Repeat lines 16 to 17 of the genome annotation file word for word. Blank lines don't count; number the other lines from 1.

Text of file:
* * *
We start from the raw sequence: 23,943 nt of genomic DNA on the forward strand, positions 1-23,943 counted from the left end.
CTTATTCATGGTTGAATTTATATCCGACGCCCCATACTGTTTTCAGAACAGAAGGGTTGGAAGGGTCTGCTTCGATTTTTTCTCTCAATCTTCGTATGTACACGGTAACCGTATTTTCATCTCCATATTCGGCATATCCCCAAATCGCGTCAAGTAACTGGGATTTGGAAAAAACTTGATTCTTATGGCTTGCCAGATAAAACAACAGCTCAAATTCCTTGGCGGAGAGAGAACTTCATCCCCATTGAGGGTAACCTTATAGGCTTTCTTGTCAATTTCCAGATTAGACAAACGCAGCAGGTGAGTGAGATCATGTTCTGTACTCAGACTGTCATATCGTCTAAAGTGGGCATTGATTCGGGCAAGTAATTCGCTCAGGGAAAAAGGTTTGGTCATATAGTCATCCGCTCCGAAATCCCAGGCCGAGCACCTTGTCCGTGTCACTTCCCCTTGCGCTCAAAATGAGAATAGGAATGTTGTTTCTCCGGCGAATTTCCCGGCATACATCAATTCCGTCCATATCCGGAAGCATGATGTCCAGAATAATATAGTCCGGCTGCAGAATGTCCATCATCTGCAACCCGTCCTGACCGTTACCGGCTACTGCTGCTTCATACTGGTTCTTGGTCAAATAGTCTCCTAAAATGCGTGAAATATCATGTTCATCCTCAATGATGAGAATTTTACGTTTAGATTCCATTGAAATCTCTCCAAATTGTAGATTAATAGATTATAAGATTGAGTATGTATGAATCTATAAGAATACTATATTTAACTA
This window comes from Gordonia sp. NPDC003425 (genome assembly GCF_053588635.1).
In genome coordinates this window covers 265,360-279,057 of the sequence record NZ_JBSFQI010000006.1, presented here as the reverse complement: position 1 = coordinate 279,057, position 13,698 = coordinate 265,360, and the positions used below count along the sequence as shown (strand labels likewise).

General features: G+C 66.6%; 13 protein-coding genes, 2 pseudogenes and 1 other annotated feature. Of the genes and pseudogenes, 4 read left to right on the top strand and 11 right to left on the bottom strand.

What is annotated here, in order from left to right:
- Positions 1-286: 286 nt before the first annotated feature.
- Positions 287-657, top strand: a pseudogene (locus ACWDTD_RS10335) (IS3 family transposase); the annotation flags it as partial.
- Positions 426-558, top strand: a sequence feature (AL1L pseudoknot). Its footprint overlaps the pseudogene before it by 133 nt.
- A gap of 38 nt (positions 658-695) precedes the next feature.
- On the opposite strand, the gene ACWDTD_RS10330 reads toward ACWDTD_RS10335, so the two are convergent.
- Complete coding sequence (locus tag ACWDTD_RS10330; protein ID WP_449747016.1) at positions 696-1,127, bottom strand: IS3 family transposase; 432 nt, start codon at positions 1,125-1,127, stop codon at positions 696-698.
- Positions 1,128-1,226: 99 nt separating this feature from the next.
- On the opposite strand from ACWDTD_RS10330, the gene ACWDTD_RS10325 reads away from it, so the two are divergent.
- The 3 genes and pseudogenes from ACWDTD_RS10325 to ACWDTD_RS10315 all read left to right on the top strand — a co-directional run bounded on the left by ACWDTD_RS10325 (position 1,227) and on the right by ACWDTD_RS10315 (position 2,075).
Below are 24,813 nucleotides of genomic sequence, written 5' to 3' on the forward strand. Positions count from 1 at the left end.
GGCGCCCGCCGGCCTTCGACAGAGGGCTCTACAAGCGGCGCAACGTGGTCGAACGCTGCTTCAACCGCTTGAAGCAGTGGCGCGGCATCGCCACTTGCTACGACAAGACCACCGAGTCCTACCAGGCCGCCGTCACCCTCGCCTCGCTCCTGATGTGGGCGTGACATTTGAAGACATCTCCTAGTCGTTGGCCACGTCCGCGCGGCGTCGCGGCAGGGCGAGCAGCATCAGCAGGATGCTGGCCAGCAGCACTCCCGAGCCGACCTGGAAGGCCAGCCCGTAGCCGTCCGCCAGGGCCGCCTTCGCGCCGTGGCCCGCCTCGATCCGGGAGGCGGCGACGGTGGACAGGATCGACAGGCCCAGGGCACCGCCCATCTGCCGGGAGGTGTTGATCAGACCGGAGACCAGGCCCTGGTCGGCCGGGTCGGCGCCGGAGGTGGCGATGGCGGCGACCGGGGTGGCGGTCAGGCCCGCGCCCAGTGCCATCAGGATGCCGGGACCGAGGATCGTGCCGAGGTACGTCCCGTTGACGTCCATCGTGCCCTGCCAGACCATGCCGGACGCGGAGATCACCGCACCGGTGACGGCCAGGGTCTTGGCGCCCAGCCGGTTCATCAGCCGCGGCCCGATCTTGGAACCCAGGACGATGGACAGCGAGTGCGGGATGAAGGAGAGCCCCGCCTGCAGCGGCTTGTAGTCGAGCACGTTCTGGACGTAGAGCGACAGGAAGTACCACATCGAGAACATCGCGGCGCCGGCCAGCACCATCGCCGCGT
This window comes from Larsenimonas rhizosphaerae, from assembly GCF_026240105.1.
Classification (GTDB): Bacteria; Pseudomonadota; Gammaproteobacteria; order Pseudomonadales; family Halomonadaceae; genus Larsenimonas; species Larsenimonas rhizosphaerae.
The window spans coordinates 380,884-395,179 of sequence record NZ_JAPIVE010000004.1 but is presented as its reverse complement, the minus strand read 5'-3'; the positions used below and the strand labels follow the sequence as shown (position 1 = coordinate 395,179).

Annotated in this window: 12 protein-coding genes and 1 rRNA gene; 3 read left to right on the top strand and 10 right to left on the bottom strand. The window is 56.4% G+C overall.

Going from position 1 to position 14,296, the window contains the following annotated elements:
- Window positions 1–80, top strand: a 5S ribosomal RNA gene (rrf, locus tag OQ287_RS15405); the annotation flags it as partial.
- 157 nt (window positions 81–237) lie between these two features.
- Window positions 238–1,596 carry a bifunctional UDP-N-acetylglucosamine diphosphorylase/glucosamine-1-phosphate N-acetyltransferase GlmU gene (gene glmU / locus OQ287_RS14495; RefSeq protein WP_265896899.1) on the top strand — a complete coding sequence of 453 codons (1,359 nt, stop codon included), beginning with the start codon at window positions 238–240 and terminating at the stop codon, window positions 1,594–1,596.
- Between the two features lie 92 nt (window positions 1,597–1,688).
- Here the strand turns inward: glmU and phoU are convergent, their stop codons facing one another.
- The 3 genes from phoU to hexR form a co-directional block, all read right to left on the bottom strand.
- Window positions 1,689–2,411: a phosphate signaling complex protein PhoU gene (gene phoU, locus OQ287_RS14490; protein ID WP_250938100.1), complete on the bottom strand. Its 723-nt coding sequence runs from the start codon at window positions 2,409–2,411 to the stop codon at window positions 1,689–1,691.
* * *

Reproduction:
Below are 24,813 nucleotides of genomic sequence, written 5' to 3' on the forward strand. Positions count from 1 at the left end.
GGCGCCCGCCGGCCTTCGACAGAGGGCTCTACAAGCGGCGCAACGTGGTCGAACGCTGCTTCAACCGCTTGAAGCAGTGGCGCGGCATCGCCACTTGCTACGACAAGACCACCGAGTCCTACCAGGCCGCCGTCACCCTCGCCTCGCTCCTGATGTGGGCGTGACATTTGAAGACATCTCCTAGTCGTTGGCCACGTCCGCGCGGCGTCGCGGCAGGGCGAGCAGCATCAGCAGGATGCTGGCCAGCAGCACTCCCGAGCCGACCTGGAAGGCCAGCCCGTAGCCGTCCGCCAGGGCCGCCTTCGCGCCGTGGCCCGCCTCGATCCGGGAGGCGGCGACGGTGGACAGGATCGACAGGCCCAGGGCACCGCCCATCTGCCGGGAGGTGTTGATCAGACCGGAGACCAGGCCCTGGTCGGCCGGGTCGGCGCCGGAGGTGGCGATGGCGGCGACCGGGGTGGCGGTCAGGCCCGCGCCCAGTGCCATCAGGATGCCGGGACCGAGGATCGTGCCGAGGTACGTCCCGTTGACGTCCATCGTGCCCTGCCAGACCATGCCGGACGCGGAGATCACCGCACCGGTGACGGCCAGGGTCTTGGCGCCCAGCCGGTTCATCAGCCGCGGCCCGATCTTGGAACCCAGGACGATGGACAGCGAGTGCGGGATGAAGGAGAGCCCCGCCTGCAGCGGCTTGTAGTCGAGCACGTTCTGGACGTAGAGCGACAGGAAGTACCACATCGAGAACATCGCGGCGCCGGCCAGCACCATCGCCGCGT